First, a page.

6. Anything you won’t write about?
Haven’t found any unbreakable taboos yet. I wrote about racism in my Monsters Vs Nazis story ‘Hate The Flesh’, which most people consider a no-no. I make a passing reference to child molestation in the novel I’m working on. But let’s see…sacrilege, Satanism, cannibalism, necrophilia, rape…check, check, check, check, check.
Oh, wait…Bestiality. There we go. No way would I write that unless I killed the perpetrator horribly afterwards. Anyone who fucks animals is going down.
7. Where do you write or draw? Quiet or music?
I have to have complete silence to write. With art it’s the opposite–I turn the music up loud, strap on the headphones and I’m gone to another world. But for writing I have to concentrate. I often create a ‘soundtrack’ for a certain story that I listen to when I’m not actually writing. With a recent story I wrote, ‘A Night At Satan’s Palace’, it was all songs about hell, fire, the devil, that kind of thing. AC/DC’s ‘Hells Belles’, The Doors’ ‘Light My Fire’, ‘Waking The Demon’ by Bullet For My Valentine. For my novel it’s mainly electro-pop. For the irony.
I love music, though. I’m one of those weirdoes who has his iPod on him at all times. If the cops frisked me, they wouldn’t find weapons or drugs, but the damn iPod would be confiscated, and that would kill me.
8. Where do you get your ideas?
A mail order company in New York called ‘Ideas 4 U’. Okay, not really. My mind’s usually always churning with stuff, and a lot of times it’s just putting two and two together. I have a sick, twisted sense of humor that also inspires a lot of my work. I tend to come up with the weirdest, wackiest scenario and plug characters into them. It’s like writing sitcoms, but with violence and harsh language. The aforementioned ‘A Night At Satan’s Palace’ is a good example. Two old guys stop at a strip club in Las Vegas that has demon strippers. Outlandish. Over-the-top violent and gory. But hilarious. To me, anyway.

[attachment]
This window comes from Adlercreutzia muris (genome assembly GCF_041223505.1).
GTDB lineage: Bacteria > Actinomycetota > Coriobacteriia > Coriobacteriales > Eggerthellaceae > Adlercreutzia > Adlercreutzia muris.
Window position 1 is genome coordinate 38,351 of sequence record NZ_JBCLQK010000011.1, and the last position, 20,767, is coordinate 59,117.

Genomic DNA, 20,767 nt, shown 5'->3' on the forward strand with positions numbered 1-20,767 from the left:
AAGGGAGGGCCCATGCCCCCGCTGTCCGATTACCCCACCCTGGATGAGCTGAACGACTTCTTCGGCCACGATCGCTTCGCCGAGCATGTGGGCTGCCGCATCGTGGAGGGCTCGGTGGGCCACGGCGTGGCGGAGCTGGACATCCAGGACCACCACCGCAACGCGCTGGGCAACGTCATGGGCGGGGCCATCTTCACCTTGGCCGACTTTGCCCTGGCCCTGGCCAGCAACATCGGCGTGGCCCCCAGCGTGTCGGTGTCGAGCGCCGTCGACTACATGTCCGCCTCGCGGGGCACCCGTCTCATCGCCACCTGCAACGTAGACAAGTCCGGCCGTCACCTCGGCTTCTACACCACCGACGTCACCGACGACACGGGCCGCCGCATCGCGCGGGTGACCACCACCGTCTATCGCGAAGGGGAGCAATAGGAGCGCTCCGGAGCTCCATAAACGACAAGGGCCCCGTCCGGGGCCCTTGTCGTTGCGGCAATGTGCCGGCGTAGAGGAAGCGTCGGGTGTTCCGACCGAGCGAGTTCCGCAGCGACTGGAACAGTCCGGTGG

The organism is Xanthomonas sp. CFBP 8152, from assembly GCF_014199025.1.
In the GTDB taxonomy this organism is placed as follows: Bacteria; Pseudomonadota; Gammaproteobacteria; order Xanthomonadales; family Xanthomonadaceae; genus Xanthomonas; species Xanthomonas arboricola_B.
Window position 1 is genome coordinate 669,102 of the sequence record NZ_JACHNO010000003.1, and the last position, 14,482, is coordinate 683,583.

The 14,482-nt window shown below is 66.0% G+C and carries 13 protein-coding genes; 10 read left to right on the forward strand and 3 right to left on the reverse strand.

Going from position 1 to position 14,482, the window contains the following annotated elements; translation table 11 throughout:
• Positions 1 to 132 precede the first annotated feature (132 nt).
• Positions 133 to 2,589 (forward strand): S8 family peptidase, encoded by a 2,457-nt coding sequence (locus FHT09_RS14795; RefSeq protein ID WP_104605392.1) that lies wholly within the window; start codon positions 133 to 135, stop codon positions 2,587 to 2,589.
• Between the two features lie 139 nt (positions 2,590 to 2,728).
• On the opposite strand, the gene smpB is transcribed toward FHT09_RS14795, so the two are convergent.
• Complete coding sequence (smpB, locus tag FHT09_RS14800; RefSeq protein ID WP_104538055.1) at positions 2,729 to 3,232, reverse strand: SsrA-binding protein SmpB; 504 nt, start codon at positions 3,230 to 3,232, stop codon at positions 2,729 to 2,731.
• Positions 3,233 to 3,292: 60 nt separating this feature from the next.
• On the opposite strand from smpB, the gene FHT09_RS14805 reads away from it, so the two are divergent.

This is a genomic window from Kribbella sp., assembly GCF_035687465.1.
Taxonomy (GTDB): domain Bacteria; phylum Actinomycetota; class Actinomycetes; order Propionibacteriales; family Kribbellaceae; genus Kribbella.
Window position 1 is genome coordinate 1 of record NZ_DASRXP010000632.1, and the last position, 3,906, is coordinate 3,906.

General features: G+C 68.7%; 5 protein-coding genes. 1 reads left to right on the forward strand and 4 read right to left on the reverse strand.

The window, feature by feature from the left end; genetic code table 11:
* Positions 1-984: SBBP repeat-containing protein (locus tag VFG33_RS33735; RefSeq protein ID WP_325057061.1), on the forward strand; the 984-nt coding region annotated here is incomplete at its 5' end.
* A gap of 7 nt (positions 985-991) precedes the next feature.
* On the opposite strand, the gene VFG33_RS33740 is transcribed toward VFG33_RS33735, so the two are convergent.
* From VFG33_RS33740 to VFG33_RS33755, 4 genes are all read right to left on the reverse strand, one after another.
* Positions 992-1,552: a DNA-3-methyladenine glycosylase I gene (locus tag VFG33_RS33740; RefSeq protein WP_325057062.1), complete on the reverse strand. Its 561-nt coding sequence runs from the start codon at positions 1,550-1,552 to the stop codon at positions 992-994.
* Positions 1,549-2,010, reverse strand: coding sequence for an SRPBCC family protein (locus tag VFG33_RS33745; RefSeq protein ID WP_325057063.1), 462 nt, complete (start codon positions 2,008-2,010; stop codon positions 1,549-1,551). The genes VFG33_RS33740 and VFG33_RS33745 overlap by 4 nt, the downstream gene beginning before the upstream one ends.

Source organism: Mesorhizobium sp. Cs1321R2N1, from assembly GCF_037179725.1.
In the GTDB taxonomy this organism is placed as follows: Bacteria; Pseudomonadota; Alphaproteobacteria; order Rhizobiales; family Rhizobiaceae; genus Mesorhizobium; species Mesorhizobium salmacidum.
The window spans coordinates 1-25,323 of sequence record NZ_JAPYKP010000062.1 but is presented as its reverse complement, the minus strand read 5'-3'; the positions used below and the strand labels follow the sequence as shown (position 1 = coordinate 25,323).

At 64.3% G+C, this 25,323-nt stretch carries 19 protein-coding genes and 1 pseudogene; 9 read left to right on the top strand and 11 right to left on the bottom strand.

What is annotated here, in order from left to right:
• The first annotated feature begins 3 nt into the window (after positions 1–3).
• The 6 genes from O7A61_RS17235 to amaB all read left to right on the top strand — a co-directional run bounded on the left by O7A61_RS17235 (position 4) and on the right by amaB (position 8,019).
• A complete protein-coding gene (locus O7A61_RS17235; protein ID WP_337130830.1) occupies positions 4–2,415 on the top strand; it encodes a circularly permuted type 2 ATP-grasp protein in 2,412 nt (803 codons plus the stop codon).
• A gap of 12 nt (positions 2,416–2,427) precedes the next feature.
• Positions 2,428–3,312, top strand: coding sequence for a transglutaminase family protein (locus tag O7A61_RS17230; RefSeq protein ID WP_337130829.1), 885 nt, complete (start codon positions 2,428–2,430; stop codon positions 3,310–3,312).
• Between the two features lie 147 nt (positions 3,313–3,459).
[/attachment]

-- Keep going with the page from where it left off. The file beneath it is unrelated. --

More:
9. What’s your favorite thing about writing and drawing?
The freedom of it. Just letting your mind go and wander into strange, new places and create your own worlds. They’re both places I can go to for refuge when things get difficult.
My other favorite thing is when someone looks at a piece of art I’ve done, or reads something I’ve written and they enjoy it. That’s where the real payoff is for me, even more than money. Long after any cash I made from a project is spent, I’ll remember the look on someone’s face, or the words they said, and that’s what I love. That reaction. It’s more addictive than crack.
10. Anything you would change about your writing or art?
No one’s been surprised with my recent success more than me. So, no, I don’t think I would. Why fix what isn’t apparently broken?
11. Any traditions you do when you finish a project?
Start thinking about the next one. I like to keep busy. Onward to Constantinople.
12. What is your dream? Famous writer?
Well, I’d say this is my dream. Writing. Drawing. Blowing minds, taking names and freaking people out. But sure, I’d love to have a few best-sellers. My Twitter account says ‘Artist. Writer. Future World Dominator.’ I wrote that in jest, but really, if you don’t strive to be the biggest and the best, why bother? (It’s that All-or-Nothing aspect again).
13. What do you like to do for fun?
Fun? Like, as ‘In your spare time?’ Hmm…I vaguely remember enjoying watching movies and something called TV, but that was a loooong time ago, back when ‘spare time’ existed. But that’s one of the odd things about doing something you love for a living. It already is fun.
Seriously, though, I love music immensely: metal (black, thrash, death, metalcore, whatever), industrial, punk, electro-pop, techno. I’ve got a soft-spot for 80s New Wave and old-school Goth rock that I can’t explain. Anything with a fast and funky beat, really.
I read like a maniac, and I also enjoy cooking (I’m a total foodie). Spicy stuff, Italian stuff, desserts. I’ve been told I make a killer risotto, but that’s only because the person died after eating it. Cops never caught me…Bwa-ha-ha!
14. What’s the last good book that you read?
There’s two: Nocturnal Blood by Villimey Mist and The Gatherers by Ray Zacek. Nocturnal Blood’s a vampire story about a teenage girl with OCD going on the run with her undead best friend, and is the total antithesis of the paranormal romance Twilight crap that’s so popular these days. The author’s from Iceland, and she presents a unique perspective to the goings-on.
The Gatherers is a just a straight-up badass historical horror novel set in ancient Roman times and features some amazing battle scenes of legionnaires fighting eldritch Lovecraftian terrors. Brutal, bloody, adrenaline-pumping stuff.
Hell’s Empire and Monsters Vs Nazis are recommended reads, too. And not just because my stories are in them. All the tales within both are good.
15. What is coming next for you?
In the immediate future: finishing the cover for Satan Is Your Friend, the next Deadman’s Tome horror anthology. Working on my novel. I’ve got a couple of short stories in my head I want to get out before they drive me crazy(er). And then there’s that ever-present World Domination thing. So, yeah. Busy little bee